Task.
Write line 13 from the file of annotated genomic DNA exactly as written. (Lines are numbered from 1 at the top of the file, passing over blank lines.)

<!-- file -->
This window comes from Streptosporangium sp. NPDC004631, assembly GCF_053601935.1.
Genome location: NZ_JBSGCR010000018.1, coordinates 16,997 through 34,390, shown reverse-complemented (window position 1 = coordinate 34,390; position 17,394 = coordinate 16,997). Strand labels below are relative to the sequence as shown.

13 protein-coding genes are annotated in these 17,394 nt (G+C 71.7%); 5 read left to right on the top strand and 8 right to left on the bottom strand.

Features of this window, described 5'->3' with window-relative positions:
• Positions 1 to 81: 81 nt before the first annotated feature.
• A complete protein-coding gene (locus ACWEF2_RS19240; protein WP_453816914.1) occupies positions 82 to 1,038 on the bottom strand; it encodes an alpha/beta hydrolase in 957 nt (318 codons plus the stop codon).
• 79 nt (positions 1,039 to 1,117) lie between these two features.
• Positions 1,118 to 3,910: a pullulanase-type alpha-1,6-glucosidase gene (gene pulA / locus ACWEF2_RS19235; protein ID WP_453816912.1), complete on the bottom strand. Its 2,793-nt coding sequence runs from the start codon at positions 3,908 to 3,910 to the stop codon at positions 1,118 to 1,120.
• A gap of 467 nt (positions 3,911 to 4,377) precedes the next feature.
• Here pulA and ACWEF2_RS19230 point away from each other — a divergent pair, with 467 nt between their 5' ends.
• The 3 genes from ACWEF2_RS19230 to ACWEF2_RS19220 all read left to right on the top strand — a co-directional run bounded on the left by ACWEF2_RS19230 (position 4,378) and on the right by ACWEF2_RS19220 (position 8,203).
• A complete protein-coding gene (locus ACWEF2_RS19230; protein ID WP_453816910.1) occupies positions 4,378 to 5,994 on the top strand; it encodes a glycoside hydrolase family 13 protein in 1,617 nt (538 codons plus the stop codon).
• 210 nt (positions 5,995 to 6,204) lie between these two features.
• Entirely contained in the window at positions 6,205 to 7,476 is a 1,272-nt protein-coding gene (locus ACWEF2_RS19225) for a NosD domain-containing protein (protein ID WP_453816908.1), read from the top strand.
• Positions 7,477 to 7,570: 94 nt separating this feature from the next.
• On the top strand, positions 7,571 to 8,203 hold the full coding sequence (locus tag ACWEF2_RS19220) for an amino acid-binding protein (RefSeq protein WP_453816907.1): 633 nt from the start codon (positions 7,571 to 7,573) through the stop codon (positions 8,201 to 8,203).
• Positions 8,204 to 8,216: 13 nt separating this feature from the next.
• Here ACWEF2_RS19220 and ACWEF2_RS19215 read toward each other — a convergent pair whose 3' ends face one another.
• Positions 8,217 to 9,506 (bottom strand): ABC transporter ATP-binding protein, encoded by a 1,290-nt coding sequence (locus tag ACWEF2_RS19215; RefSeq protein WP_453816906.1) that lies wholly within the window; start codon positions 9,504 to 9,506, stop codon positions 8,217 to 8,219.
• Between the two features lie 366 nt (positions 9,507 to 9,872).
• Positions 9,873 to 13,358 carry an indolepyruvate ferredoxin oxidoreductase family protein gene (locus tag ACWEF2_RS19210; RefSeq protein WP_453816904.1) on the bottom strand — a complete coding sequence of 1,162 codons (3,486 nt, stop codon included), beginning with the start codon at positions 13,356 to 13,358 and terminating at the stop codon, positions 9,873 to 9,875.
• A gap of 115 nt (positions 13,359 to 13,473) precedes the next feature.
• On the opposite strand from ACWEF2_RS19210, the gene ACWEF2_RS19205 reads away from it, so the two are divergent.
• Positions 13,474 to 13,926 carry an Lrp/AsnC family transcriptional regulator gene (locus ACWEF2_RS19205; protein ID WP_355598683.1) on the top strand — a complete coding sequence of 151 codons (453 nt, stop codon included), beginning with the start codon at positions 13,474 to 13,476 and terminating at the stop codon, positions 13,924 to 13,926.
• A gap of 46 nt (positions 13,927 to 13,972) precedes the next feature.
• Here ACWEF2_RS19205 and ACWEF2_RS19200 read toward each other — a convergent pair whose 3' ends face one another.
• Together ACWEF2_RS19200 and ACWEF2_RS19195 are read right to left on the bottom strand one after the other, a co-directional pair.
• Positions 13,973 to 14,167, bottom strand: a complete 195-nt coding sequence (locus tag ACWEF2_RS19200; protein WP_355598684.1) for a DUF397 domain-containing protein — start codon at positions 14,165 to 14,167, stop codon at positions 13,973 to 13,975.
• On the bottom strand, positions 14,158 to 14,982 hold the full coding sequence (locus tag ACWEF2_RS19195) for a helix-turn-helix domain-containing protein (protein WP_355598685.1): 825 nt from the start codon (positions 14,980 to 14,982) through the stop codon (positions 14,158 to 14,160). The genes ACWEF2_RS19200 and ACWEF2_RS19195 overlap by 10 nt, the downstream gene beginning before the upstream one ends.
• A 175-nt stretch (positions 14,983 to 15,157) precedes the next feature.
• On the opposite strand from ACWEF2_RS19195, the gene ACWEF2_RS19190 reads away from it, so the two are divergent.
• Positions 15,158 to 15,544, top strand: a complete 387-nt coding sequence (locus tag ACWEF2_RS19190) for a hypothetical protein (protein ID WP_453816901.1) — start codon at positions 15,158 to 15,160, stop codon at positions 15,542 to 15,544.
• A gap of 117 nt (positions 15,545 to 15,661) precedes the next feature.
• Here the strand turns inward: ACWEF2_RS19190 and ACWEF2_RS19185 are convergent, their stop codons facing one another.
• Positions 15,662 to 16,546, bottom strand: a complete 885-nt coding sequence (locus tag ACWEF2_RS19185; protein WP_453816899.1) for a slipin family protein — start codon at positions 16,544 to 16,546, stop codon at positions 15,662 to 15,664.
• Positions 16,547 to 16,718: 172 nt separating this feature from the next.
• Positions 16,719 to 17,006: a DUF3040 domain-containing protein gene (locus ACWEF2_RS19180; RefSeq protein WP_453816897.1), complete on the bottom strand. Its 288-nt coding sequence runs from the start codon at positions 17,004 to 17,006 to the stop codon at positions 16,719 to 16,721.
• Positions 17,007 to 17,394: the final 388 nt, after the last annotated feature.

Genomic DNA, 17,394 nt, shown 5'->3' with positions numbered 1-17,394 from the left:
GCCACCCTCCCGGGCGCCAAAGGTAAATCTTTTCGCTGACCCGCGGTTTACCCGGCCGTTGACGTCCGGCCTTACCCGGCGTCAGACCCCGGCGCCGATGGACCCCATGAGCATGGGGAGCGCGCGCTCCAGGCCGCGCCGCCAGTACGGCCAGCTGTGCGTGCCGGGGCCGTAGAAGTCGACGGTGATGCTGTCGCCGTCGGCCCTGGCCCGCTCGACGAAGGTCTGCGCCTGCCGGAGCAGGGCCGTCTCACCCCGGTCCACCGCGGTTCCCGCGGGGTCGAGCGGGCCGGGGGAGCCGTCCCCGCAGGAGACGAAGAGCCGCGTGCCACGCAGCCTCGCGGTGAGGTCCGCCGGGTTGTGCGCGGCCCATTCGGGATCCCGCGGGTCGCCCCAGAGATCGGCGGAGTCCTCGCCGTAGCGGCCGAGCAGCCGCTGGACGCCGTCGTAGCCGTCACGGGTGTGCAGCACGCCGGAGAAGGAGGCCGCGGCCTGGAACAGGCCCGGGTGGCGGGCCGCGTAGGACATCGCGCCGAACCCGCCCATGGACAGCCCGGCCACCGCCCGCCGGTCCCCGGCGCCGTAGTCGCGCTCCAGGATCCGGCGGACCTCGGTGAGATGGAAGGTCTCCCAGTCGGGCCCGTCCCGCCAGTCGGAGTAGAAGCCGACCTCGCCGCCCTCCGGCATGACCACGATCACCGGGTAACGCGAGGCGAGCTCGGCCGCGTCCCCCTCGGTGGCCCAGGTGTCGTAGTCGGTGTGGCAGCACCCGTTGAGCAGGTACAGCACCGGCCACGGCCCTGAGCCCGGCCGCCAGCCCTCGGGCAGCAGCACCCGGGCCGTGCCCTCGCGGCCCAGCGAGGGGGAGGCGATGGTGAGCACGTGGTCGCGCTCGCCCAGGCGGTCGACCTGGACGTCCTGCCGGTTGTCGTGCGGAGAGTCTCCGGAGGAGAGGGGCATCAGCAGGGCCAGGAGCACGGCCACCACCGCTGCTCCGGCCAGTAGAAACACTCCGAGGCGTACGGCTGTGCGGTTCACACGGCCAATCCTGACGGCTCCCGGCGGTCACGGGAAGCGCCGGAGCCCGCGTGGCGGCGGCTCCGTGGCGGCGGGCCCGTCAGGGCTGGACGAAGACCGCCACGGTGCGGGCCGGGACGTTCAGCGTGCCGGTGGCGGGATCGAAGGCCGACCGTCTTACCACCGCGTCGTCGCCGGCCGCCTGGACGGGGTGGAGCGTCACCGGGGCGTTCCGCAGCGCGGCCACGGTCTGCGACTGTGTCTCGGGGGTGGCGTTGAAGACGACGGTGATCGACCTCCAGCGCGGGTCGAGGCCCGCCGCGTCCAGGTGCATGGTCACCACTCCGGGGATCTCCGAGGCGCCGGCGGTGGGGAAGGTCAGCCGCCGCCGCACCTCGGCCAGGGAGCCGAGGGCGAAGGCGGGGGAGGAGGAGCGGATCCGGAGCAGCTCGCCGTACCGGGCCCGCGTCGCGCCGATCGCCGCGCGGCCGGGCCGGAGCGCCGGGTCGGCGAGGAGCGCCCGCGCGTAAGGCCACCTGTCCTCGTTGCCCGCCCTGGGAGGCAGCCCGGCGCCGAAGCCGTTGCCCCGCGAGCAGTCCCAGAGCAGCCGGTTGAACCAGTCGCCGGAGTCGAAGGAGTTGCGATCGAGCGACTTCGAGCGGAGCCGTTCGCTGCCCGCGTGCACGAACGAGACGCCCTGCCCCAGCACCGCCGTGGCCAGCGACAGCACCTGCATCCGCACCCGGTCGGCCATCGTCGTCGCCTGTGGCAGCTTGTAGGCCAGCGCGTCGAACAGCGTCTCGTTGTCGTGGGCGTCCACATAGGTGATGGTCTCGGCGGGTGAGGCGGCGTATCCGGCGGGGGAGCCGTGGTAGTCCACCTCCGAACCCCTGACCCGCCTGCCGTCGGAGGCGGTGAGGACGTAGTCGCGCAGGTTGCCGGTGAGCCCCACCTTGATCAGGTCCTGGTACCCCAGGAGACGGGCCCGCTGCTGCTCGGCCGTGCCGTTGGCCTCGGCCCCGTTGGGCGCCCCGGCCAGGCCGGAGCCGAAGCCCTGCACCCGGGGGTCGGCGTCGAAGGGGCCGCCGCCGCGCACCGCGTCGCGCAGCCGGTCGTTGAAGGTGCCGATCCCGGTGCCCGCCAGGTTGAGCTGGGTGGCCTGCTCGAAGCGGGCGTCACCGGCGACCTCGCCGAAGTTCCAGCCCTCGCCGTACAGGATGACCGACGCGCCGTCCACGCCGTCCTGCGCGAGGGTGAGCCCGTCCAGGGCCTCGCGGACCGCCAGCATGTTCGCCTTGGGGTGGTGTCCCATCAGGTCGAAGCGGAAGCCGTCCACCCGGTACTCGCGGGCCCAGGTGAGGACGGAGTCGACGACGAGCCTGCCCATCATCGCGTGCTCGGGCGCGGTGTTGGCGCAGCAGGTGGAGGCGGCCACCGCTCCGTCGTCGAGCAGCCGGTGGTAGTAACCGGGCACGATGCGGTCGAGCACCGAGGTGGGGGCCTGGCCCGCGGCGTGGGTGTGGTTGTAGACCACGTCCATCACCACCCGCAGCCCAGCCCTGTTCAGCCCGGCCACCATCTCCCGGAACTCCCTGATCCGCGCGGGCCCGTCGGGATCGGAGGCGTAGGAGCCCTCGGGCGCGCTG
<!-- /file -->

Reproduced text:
• 210 nt (positions 5,995 to 6,204) lie between these two features.